Sunday, February 9, 2020

Buttigieg Refuses To Answer These 19 Questions From New York Times On Foreign Policy

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The New York Times asked the remaining 2020 Democrat presidential candidates to fill out a questionnaire on their foreign policy views and how they would handle certain situations.

Out of all of the candidates, most of whom answered all 36 questions or close to it, one stuck out for refusing to answer the majority of questions: Pete Buttigieg.

Buttigieg, a radical leftist who is often falsely portrayed as a moderate, refused to answer the following questions from The New York Times:

  • Is there any situation in which you could see yourself using American troops or covert action in a regime-change effort? If so, under what circumstances would you be willing to do that?
  • Is it appropriate for the United States to provide nonmilitary support for regime-change efforts, as the Trump administration did in Venezuela?
  • Regarding possible future military action against Iran, is there any type of response that is off the table for you?
  • Would you continue the personal diplomacy President Trump began with Kim Jong-un?
  • Would you tighten sanctions until North Korea has given up all of its nuclear and missile programs?
  • Would American troops be in Afghanistan at the end of your first term? If so, would you limit those troops’ mission to counterterrorism and intelligence gathering?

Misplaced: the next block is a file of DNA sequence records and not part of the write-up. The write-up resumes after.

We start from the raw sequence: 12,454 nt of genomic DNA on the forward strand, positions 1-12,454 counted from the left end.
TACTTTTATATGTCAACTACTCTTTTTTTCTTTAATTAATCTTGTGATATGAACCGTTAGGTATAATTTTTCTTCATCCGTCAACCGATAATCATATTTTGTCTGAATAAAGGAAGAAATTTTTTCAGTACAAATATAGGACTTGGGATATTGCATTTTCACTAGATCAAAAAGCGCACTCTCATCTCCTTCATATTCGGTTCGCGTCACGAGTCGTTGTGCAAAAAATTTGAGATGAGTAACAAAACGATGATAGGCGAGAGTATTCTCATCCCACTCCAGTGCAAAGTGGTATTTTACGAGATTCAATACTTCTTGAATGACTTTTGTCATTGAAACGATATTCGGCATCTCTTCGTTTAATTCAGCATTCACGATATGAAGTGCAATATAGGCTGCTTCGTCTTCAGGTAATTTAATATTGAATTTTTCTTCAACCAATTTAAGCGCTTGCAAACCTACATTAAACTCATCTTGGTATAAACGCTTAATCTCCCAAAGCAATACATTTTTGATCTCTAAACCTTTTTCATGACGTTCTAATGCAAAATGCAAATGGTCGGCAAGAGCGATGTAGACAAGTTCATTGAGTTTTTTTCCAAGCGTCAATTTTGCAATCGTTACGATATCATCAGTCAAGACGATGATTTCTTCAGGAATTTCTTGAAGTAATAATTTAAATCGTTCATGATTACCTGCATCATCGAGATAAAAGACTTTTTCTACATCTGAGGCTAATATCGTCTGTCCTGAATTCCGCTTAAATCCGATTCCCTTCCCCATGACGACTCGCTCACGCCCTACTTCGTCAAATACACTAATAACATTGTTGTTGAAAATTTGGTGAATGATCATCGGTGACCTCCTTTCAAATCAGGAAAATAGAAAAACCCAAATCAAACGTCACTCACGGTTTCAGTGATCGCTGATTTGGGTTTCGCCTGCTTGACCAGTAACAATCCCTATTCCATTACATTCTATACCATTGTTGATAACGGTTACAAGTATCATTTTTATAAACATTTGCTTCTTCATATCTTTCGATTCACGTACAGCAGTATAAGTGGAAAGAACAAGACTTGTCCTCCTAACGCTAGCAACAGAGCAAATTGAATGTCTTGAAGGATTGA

• Would American presence in Afghanistan be dependent on other nations contributing troops on the ground?
  • How long do you envision American troops being required, in any numbers, in Afghanistan?
  • Should the United States maintain its current level of military aid to Israel? If not, how should the level of aid change?
  • Should all Palestinian refugees and their descendants have the right to return to Israel?
  • Do you support the establishment of a Palestinian state that includes West Bank land as demarcated by pre-1967 borders, except for longtime Israeli settlements?
  • Should Russia be required to return Crimea to Ukraine before it is allowed back into the G-7?
  • Should respect for Hong Kong’s political independence, under the terms of the handover agreement with Britain, be a prerequisite for normal relations and trade with China?
  • Should normal relations and trade be contingent on China’s closing its internment camps for Uighurs and other Muslim minority groups?
  • Should NATO nations pay more for defense than their current commitment of at least 2 percent of G.D.P.?
  • Should nations that do not fulfill their NATO funding commitment still receive an assurance of United States aid if they are attacked?
  • Should a presidential order be required to launch a cyber strike against another country, just as it is required to launch a nuclear strike?
  • The United States Cyber Command’s new strategy is “persistent engagement,” meaning the U.S. goes deep inside foreign computer networks to constantly engage with adversaries and dissuade strikes on the United States. Would you continue this policy?
  • If you answered yes to the last question, would you nevertheless insist that other nations pursuing “persistent engagement” could not be inside American power grids and other critical infrastructure?

The Washington Free Beacon noted that Buttigieg did not answer a single question asked by The Times about China, U.S. cyber policy, NATO, or Afghanistan.

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